The Ein Hijleh initiative is just the first in a new campaign called “Milh al-Ard,” or “Salt of the Earth,” targeting the entire Jordan Valley region. The aim is to draw attention not only to the Israeli plans of confiscation, but also to the under reported home and village demolitions that frequently target remote and vulnerable Palestinian communities across the valley region, making hundreds homeless in the last few months. Indeed, on the second day of the protest, word spread that a second protest village had been erected further to the north.
 
But the Israelis are determined to undermine the new campaign. In addition to the checkpoints and denial of food and water, they have been harassing the village during the day and night. On the first evening, military jeeps continually patrolled the perimeter, shining spotlights into the camp and firing flares over head to light the area. On the second night, they came even closer, shining flashlights and scouting the area. The army made no attempt to initiate dialogue, however, and the protestors were kept on edge, fearing the surveillance activity presaged an imminent armed incursion and forced eviction.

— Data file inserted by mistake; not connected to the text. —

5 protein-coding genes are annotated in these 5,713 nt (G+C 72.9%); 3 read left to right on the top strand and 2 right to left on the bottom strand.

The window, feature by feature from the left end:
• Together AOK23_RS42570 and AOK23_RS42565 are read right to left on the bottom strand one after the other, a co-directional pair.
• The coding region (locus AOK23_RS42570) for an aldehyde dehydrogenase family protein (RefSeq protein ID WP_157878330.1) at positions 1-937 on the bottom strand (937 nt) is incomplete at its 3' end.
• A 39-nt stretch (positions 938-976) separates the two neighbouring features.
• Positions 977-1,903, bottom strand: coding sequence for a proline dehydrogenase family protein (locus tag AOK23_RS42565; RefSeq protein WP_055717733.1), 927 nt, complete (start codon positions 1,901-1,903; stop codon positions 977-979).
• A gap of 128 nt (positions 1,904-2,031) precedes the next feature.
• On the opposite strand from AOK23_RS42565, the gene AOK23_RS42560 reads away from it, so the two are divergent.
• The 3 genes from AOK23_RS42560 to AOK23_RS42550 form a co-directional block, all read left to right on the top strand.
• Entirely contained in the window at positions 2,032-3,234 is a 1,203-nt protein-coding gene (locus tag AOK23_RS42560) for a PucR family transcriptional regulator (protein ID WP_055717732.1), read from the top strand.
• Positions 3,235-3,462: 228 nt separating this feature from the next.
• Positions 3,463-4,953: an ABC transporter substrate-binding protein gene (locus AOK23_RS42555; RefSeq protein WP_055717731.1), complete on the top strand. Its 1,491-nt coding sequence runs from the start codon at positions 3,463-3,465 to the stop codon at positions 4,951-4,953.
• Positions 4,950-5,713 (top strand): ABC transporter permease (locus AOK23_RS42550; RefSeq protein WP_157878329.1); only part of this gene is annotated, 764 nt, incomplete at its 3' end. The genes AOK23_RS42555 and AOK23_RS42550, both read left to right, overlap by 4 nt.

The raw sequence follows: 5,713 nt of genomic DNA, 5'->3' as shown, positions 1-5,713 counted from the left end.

Yet Palestinian spirits remained high. Friends passed the time with stories, baking bread and making tea, and festive singing and dancing went on through the late hours of the night, only reinvigorated by the army’s harassment.

As the return to Ein Hijleh and the Jordan Valley continues, just in its opening phases, Shakira puts the initiative into context, hoping the message will reach the Western nations whose governments continue to support the Israeli oppression of the Palestinian people: “We’re a bunch of women. We have children here. We have young people from everywhere that are trying to do voluntary work, to fix a monastery so that people can come and have a recreational center. At this point right now that we’re talking, you have around 50 jeeps roaming around the area. We’re blocked from having access to water. We’re blocked from moving around. They stopped every car with journalists and took food. And this is basically how it is. If you want to volunteer, and you want to do anything in Palestine, you’re stopped by the Israeli military because every action for them is seen as an attempt against their settlement plans, their rule, and their occupation.”